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Alice Case, Coordinator of the Liverpool Classics Network reports on a Greek School that gets teenagers out of bed on a Saturday morning.
It is a common belief that all teenagers are sound asleep on Saturday morning. However, in Liverpool a small but committed group of 13-18 year olds are foregoing the lie in and endless scrolling through social media to gather for an unusual activity: Learning Ancient Greek.
The Liverpool Ancient Greek Academy is a unique project run by the Liverpool Classics Network in partnership with the University of Liverpool and funded by Classics for All, which gives secondary school pupils the opportunity to learn Ancient Greek up to GCSE level.
The course lasts two years and is taught by Dr John Taylor and Dr James Thorne, at Liverpool College. No one should underestimate the commitment required for a teenager to give up their Saturday mornings, sometimes travelling for up to an hour each way, to learn an ancient language usually only taught in Independent and selective Grammar Schools.
Our first cohort sat their GCSE this summer and although numbers are small we make up 7.5% of all state school entries in the UK for Ancient Greek GCSE and 16% of all entries in the North West. For me, the most important part is that young people across the region are being given the opportunity to try this subject and there is huge enthusiasm for it. Last year over 40 students started the course and we expect similar numbers this September. Inevitably some of those who start the course drop out, giving us classes of 10-15 students.
What motivates a teenager to make this level of commitment to a subject when the majority have no previous exposure to Latin or Classical Civilisation ? Some of their responses might surprise you!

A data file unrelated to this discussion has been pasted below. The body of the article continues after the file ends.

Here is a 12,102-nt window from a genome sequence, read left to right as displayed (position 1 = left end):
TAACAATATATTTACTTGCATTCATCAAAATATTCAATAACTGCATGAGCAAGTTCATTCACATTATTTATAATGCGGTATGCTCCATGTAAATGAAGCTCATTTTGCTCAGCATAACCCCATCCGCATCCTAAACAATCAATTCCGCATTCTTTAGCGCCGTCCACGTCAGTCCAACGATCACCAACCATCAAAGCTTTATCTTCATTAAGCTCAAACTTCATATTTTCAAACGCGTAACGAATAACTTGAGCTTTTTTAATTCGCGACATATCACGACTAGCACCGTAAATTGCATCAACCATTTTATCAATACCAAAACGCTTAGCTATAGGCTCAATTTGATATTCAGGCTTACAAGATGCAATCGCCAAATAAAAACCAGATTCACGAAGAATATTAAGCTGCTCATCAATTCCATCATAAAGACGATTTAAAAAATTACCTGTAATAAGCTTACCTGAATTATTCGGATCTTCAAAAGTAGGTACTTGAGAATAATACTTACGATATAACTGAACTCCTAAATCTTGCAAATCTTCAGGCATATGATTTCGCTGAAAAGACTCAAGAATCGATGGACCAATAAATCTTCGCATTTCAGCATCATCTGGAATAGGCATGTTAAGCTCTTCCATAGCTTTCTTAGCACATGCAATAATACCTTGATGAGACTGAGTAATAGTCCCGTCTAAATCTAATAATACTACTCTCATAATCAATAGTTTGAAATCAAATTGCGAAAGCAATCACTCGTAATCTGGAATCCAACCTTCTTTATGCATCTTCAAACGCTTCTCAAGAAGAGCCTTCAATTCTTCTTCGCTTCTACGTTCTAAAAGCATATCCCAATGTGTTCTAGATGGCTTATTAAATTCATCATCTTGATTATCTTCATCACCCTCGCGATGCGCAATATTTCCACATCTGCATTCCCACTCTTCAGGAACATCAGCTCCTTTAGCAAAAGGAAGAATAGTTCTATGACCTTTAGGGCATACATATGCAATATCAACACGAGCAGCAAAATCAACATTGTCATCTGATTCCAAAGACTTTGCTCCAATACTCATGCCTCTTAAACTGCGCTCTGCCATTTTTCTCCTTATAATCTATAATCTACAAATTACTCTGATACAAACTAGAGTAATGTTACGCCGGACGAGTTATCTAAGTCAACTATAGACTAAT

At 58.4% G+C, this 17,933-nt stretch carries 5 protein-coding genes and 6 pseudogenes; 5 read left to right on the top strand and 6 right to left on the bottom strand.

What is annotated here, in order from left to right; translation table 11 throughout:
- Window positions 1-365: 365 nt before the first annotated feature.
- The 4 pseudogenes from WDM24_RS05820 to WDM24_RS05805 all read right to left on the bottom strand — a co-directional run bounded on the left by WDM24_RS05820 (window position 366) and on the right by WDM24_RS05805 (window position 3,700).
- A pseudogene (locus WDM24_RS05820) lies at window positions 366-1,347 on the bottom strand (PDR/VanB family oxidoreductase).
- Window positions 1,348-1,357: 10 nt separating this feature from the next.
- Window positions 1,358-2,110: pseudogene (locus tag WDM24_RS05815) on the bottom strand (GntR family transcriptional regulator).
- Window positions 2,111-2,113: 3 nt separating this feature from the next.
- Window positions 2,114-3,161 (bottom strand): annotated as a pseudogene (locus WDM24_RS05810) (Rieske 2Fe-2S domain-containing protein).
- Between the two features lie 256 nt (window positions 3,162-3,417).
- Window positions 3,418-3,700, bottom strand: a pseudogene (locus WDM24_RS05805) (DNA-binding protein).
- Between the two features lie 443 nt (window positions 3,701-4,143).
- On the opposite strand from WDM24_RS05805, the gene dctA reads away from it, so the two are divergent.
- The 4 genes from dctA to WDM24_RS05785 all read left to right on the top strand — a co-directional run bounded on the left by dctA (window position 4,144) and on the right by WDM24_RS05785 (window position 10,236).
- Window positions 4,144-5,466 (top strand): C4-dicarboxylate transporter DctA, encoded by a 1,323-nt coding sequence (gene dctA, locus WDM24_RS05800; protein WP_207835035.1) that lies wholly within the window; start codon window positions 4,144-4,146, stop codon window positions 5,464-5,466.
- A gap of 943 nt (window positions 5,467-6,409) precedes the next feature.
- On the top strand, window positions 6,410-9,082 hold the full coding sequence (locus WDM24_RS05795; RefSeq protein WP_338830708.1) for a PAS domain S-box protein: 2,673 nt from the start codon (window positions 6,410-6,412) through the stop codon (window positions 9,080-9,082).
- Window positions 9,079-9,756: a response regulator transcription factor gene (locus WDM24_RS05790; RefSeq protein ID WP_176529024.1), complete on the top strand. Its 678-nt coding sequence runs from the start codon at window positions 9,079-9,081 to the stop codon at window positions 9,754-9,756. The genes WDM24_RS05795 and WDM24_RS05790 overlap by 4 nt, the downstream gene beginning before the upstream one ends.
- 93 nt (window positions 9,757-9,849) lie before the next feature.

“I love that the course lets me see the origins of languages around me, and has given me more language learning experience in preparation for university.” Aimee, Archbishop Blanch School
“I decided to study Greek as I am considering studying Ancient History at University in the future.” Lucianna, Weatherhead High School
“I wanted to do Greek to help with an understanding of the Gospels. I am enjoying the class as it pushes us to the limits.” William, St Edwards College
“I wanted to do Greek because it will look good on a CV for an interpreter in the army.” Lauren
“I wanted to try Ancient Greek because I really enjoy languages. It is really interesting and also quite unique!” Ciara, Belvedere Academy
“It is great to be able to talk to other people in class who are also interested in languages.” Lucy
“I wanted to learn Greek in order to challenge myself, but also in order to enrich my understanding of other subjects. I have not been disappointed! “ Eira
To help with recruitment, this summer we offered schools new to us a taster lesson for their pupils and delivered Ancient Greek lessons to over 100 young people, some of whom will be joining us in September. The new academic year will bring our first results, a new cohort, a new teacher (replacing Dr Taylor, who is standing down), and funding from the Classical Association and the Hellenic Society, in addition to that from Classics for All. Most of all, it will bring new opportunities to students, giving them a chance to get together for the sheer love of learning, and make new friends.
More information about the Liverpool Ancient Greek Academy which is free and open to pupils in any Merseyside school can be found at www.liverpoolclassicshub.uk or by contacting firstname.lastname@example.org